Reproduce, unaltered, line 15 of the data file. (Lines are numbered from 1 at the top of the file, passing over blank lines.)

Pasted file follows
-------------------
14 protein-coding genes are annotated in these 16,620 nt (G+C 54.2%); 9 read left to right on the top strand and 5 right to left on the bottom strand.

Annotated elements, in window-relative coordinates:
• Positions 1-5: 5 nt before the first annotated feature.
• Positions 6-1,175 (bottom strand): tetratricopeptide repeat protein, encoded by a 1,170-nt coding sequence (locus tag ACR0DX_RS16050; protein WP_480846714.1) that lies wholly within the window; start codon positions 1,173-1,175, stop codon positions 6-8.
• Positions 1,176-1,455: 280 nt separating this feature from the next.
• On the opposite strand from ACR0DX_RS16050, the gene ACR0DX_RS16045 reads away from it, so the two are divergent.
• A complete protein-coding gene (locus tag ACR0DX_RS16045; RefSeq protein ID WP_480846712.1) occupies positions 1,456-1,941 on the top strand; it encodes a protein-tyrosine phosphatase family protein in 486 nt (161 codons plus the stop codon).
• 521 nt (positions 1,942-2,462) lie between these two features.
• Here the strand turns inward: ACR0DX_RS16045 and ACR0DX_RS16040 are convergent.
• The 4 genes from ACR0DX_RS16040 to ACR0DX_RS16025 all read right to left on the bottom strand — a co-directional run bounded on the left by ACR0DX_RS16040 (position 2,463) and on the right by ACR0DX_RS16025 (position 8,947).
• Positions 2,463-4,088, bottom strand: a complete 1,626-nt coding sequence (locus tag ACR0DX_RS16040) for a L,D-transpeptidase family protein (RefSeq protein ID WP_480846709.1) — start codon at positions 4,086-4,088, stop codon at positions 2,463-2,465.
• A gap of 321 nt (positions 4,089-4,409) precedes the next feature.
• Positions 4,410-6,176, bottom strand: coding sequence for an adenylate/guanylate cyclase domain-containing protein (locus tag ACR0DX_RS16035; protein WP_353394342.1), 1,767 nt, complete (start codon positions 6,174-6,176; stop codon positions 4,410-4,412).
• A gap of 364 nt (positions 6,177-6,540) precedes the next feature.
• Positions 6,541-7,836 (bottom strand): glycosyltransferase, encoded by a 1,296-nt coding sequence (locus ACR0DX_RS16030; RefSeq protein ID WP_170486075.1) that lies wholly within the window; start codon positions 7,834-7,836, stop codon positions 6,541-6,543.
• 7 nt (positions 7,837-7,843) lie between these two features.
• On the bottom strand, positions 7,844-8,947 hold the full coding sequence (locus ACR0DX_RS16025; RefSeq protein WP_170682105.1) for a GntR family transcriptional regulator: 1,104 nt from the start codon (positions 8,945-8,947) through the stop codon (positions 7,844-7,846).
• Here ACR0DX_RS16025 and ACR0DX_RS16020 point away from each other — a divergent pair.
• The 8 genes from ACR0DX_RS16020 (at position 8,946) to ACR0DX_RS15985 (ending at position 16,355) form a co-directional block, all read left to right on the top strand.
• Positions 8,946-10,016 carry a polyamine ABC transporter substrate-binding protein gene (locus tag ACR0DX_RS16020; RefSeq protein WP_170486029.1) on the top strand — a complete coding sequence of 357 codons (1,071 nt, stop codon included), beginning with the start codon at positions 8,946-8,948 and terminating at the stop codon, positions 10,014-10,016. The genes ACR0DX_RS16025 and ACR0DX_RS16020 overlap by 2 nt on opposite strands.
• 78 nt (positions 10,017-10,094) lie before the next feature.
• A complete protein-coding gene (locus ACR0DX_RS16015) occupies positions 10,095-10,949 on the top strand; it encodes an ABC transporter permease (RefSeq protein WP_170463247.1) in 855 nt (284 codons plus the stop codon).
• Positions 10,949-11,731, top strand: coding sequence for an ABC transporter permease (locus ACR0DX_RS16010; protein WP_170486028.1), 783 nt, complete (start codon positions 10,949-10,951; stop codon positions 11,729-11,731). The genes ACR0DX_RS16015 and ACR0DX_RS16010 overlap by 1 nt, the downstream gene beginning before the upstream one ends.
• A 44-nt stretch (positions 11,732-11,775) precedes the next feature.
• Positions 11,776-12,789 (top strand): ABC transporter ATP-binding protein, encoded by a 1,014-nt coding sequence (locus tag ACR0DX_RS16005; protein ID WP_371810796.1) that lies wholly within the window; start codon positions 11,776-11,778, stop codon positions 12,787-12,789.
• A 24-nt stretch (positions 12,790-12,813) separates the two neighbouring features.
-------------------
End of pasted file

• Positions 6,541-7,836 (bottom strand): glycosyltransferase, encoded by a 1,296-nt coding sequence (locus ACR0DX_RS16030; RefSeq protein ID WP_170486075.1) that lies wholly within the window; start codon positions 7,834-7,836, stop codon positions 6,541-6,543.